NEW YORK (AP) — President Donald Trump's foundation served as a personal piggy bank for his businesses, legal bills and presidential campaign, New York's attorney general said Wednesday as she sued the charity, Trump and three of his children.
The Donald J. Trump Foundation "was little more than a checkbook for payments from Mr. Trump or his businesses to nonprofits, regardless of their purpose or legality," Democratic AG Barbara Underwood said as she sued to dissolve the foundation and seek $2.8 million in restitution.
The lawsuit says the foundation illegally helped support the Republican's campaign by raising money at a nationally televised fundraiser in January 2016, then allowing campaign staffers to dictate how the money was spent in grants.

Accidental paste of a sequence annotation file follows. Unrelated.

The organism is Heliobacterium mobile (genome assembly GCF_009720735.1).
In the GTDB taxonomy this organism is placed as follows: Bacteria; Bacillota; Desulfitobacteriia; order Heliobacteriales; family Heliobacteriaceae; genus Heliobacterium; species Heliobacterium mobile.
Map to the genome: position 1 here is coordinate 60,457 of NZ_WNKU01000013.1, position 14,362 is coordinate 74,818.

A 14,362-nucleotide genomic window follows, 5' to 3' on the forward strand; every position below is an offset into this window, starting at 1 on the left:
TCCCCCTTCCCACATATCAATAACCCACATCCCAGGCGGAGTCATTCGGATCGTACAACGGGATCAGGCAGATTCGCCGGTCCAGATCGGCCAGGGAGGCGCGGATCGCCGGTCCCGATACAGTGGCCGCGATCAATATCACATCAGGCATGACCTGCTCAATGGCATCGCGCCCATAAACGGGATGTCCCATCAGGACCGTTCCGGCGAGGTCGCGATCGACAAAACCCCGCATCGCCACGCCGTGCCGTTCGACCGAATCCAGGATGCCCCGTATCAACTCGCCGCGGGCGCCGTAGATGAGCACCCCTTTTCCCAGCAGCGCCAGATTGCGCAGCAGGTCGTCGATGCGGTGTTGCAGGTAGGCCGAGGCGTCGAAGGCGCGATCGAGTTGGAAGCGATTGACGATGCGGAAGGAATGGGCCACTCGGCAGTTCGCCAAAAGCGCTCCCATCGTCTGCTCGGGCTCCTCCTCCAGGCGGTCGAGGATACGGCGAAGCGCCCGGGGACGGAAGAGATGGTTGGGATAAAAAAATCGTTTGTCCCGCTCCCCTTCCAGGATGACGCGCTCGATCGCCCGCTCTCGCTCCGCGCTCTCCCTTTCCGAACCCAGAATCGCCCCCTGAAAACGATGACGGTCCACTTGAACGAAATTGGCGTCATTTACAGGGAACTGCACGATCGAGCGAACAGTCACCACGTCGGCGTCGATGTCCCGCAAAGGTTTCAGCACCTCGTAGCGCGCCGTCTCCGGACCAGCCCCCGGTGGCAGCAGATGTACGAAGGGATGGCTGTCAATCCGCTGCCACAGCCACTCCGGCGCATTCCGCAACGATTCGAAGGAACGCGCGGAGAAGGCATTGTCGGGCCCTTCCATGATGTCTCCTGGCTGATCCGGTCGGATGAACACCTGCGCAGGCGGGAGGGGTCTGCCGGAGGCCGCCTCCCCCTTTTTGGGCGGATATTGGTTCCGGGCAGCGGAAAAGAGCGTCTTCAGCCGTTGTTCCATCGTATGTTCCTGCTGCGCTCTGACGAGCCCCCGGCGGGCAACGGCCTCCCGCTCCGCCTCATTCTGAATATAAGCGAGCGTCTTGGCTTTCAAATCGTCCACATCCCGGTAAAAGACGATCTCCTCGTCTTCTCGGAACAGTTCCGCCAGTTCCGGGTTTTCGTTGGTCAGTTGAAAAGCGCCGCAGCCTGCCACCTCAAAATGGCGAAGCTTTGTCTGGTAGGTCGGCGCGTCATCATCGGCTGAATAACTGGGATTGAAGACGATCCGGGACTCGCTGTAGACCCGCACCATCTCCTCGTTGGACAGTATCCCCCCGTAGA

Foundation attorney Sheri Dillon and a Trump Organization spokeswoman didn't immediately respond to messages seeking comment. She still represents the foundation.
Underwood's predecessor, Democrat Eric Schneiderman, began investigating the foundation in 2016 following Washington Post reports that foundation spending personally benefited the presidential candidate. Schneiderman ordered the foundation to stop fundraising in New York.
The Trump campaign, at the time, said the foundation intended to cooperate with the investigation. The campaign had previously called Schneiderman "a partisan hack" who backed Trump's 2016 Democratic rival, Hillary Clinton.